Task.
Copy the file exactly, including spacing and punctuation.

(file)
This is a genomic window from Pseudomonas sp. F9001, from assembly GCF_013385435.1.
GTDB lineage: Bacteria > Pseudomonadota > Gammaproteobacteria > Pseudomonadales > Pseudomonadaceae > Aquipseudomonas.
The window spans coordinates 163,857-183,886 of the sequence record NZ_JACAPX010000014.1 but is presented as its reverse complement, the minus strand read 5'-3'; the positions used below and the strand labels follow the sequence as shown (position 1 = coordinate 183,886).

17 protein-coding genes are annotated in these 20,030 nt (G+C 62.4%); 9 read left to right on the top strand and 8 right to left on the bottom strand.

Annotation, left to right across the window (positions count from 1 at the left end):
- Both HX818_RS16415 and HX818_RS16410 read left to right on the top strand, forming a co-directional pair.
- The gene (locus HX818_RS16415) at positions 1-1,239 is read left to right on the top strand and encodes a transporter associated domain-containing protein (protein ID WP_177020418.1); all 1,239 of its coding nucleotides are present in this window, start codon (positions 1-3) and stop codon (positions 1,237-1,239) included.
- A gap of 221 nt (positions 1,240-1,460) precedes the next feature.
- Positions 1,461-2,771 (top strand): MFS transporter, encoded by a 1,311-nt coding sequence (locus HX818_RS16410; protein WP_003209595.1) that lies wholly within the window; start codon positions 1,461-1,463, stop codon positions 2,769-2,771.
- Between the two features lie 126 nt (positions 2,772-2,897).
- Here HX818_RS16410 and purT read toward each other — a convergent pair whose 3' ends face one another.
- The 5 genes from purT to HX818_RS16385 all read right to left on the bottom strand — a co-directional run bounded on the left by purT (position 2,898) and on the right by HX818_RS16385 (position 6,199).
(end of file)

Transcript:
This is a genomic window from Pseudomonas sp. F9001, from assembly GCF_013385435.1.
GTDB lineage: Bacteria > Pseudomonadota > Gammaproteobacteria > Pseudomonadales > Pseudomonadaceae > Aquipseudomonas.
The window spans coordinates 163,857-183,886 of the sequence record NZ_JACAPX010000014.1 but is presented as its reverse complement, the minus strand read 5'-3'; the positions used below and the strand labels follow the sequence as shown (position 1 = coordinate 183,886).

17 protein-coding genes are annotated in these 20,030 nt (G+C 62.4%); 9 read left to right on the top strand and 8 right to left on the bottom strand.

Annotation, left to right across the window (positions count from 1 at the left end):
- Both HX818_RS16415 and HX818_RS16410 read left to right on the top strand, forming a co-directional pair.
- The gene (locus HX818_RS16415) at positions 1-1,239 is read left to right on the top strand and encodes a transporter associated domain-containing protein (protein ID WP_177020418.1); all 1,239 of its coding nucleotides are present in this window, start codon (positions 1-3) and stop codon (positions 1,237-1,239) included.
- A gap of 221 nt (positions 1,240-1,460) precedes the next feature.
- Positions 1,461-2,771 (top strand): MFS transporter, encoded by a 1,311-nt coding sequence (locus HX818_RS16410; protein WP_003209595.1) that lies wholly within the window; start codon positions 1,461-1,463, stop codon positions 2,769-2,771.
- Between the two features lie 126 nt (positions 2,772-2,897).
- Here HX818_RS16410 and purT read toward each other — a convergent pair whose 3' ends face one another.
- The 5 genes from purT to HX818_RS16385 all read right to left on the bottom strand — a co-directional run bounded on the left by purT (position 2,898) and on the right by HX818_RS16385 (position 6,199).